Ten years after the bankruptcy that shook the world, we review economists’ take on the lessons learned from the global financial crisis.
This Policy Contribution looks at the evolution of public debt in Belgium and Italy since 1990 and uses the debt dynamics equation to explain the contrasting evolution in the two countries in the run-up to the introduction of the euro, during the early years of the euro and since the beginning of the crisis, arguing that the euro could have been used also by Italy to undertake sufficiently large fiscal adjustment.
The authors investigate the ECB’s profit-making activity of the last 20 years, assessing how this was achieved and the reasons why we should care more broadly about central banks generating profits.
The ECB should refine its collateral framework in order to continue protecting its balance sheet without putting at risk the safe-asset status of sovereign bonds of the euro area.
In its bid to join the single currency Bulgaria has made commitments on financial supervision but also wider structural reform which set a precedent for future applicants for participation in the exchange rate mechanism ERMII. Most conditions, though not all, are justified by the additional demands of the banking union. But the envisaged timeline seems ambitious, and verification will not be straightforward.
This event featured a presentation by Ashoka Mody of his new book, which argues that the Euro is at the root of the problems the European Union faces today.
Andreas Georgiou’s case raises disturbing questions about the integrity of European statistical processes. Forceful action by EU authorities on Mr Georgiou’s case is long overdue. The European Union also needs to consider reforming its statistical framework to ensure a similar scandal cannot recur.
This paper presents a holistic overview and assessment of the European Union (EU)’s financial services policy since the start of its financial crisis in mid-2007. Its emphasis is on public policy initiatives and developments at the European level, including those specific to the euro area.
Central banks’ collateral frameworks play an important role in defining what is considered as a safe asset. However, the ECB’s framework is unsatisfactory because it is overly reliant on pro-cyclical ratings from credit rating agencies, and because the differences in haircuts between the different ECB credit quality steps are not sufficiently gradual. In this note, the authors propose how the ECB could solve these problems and improve its collateral framework to protect its balance sheet without putting at risk the safe status of sovereign bonds of the euro area.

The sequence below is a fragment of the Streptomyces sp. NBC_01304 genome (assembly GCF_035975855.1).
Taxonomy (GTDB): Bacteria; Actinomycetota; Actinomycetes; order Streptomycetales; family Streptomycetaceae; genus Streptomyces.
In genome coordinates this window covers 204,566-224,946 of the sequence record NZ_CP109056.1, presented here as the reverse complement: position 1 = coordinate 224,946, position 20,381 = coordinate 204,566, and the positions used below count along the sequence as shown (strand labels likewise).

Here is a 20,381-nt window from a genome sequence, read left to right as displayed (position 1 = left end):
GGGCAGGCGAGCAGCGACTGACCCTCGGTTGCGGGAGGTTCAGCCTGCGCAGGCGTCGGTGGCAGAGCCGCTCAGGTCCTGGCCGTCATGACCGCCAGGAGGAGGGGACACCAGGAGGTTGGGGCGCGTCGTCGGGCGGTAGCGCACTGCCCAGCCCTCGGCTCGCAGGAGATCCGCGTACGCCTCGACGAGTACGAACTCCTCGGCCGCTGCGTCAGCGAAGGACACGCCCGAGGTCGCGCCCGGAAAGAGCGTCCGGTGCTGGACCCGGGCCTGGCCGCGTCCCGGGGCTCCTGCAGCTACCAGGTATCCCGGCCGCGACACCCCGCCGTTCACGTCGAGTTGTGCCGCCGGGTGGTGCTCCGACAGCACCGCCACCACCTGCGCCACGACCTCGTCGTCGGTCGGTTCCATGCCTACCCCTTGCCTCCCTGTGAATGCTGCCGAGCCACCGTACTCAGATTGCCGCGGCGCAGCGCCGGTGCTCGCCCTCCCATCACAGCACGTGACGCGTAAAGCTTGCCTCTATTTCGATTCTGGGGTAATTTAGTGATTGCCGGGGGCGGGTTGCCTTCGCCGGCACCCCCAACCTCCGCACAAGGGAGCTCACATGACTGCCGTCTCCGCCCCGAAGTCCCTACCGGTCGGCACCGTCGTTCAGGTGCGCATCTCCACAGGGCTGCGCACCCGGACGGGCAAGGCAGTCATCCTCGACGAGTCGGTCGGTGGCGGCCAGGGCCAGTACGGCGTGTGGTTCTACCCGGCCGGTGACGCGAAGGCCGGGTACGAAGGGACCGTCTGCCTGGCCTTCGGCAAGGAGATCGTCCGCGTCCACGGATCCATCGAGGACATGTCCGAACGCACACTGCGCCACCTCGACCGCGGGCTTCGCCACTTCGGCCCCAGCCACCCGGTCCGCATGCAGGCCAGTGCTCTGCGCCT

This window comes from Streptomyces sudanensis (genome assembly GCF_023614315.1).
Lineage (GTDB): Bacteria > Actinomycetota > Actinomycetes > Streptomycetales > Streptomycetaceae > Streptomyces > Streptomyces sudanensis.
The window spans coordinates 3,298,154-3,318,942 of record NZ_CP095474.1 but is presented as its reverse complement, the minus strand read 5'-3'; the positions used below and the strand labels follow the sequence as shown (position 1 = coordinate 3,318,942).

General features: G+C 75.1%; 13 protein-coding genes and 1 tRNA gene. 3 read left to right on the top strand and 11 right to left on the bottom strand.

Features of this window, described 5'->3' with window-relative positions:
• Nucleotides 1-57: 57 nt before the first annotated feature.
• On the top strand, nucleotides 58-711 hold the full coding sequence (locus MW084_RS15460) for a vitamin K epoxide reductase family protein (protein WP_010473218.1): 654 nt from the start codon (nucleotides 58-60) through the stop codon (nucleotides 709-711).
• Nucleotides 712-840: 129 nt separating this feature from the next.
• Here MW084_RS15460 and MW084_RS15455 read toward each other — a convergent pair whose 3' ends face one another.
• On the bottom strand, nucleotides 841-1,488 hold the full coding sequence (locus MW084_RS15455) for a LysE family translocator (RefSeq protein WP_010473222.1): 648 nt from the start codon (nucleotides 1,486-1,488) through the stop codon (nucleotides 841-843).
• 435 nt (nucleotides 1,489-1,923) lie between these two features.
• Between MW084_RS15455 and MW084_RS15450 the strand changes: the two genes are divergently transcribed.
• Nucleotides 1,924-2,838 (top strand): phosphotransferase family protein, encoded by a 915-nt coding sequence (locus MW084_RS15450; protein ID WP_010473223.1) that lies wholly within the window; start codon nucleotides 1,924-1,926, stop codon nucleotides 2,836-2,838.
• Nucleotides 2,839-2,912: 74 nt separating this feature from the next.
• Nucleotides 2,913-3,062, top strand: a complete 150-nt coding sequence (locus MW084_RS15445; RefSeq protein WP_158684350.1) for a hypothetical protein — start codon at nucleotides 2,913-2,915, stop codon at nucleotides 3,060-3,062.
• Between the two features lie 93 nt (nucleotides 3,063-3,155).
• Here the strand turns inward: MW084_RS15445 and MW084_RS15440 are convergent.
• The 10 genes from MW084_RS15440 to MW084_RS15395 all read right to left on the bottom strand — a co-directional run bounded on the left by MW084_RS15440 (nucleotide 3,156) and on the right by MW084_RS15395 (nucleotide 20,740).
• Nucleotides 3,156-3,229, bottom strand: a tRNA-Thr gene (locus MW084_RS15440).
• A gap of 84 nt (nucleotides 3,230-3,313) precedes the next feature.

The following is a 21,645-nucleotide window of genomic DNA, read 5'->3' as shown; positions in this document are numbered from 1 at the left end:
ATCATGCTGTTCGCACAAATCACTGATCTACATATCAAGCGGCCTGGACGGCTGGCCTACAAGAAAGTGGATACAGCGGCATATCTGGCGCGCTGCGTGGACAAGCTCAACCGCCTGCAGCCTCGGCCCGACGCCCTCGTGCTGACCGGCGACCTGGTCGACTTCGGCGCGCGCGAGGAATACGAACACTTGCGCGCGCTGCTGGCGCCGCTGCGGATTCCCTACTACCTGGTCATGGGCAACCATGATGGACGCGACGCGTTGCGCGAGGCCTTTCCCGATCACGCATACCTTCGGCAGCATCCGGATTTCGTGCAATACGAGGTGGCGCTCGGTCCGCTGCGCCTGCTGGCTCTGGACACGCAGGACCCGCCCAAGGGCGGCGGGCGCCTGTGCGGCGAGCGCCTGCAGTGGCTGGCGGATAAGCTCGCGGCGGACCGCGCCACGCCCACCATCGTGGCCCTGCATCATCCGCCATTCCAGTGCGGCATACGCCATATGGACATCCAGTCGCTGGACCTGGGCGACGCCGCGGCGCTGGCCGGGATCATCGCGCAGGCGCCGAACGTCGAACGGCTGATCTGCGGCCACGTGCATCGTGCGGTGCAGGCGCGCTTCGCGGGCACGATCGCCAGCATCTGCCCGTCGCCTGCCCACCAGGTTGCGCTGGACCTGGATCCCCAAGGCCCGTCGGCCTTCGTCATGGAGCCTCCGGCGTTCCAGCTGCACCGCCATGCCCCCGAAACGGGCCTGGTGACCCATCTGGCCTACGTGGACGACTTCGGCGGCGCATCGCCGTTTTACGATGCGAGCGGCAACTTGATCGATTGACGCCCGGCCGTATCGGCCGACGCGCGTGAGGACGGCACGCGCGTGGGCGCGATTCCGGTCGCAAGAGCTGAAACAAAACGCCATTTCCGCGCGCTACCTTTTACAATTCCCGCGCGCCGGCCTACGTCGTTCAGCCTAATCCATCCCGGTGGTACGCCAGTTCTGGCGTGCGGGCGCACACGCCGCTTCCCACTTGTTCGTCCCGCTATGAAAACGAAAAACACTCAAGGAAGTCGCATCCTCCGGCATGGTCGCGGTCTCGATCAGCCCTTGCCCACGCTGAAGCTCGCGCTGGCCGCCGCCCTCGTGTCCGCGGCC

The economic evaluation of mini-BOT very much depends on its specific characteristics. Overall it appears to be a blend of an inferior security and inferior money. More important than its specific characteristics is the message that the implementation of the mini-BOT would send about Ital-exit: inevitably, given what the League and its representatives have said and written, the mini-BOT would be seen as a first step in the exit of Italy from the euro, rekindling denomination risk attached to Italian securities.
The economic agenda of Italian populists is likely to exacerbate rather than alleviate Italy’s longstanding problems. But the piecemeal, small-step approach followed by European and national ruling elites, while perhaps tolerable for countries under normal economic conditions, is insufficient for an Italy stuck in a low-growth-high-debt equilibrium. If defenders of the European project want to regain popularity, they will need to present a clear functioning alternative to setting the house on fire.
What are the major challenges of central banks today? This book discusses the developing role of central banks and the policies they pursue in seeking monetary and financial stabilisation, while also giving suggestions for model strategies.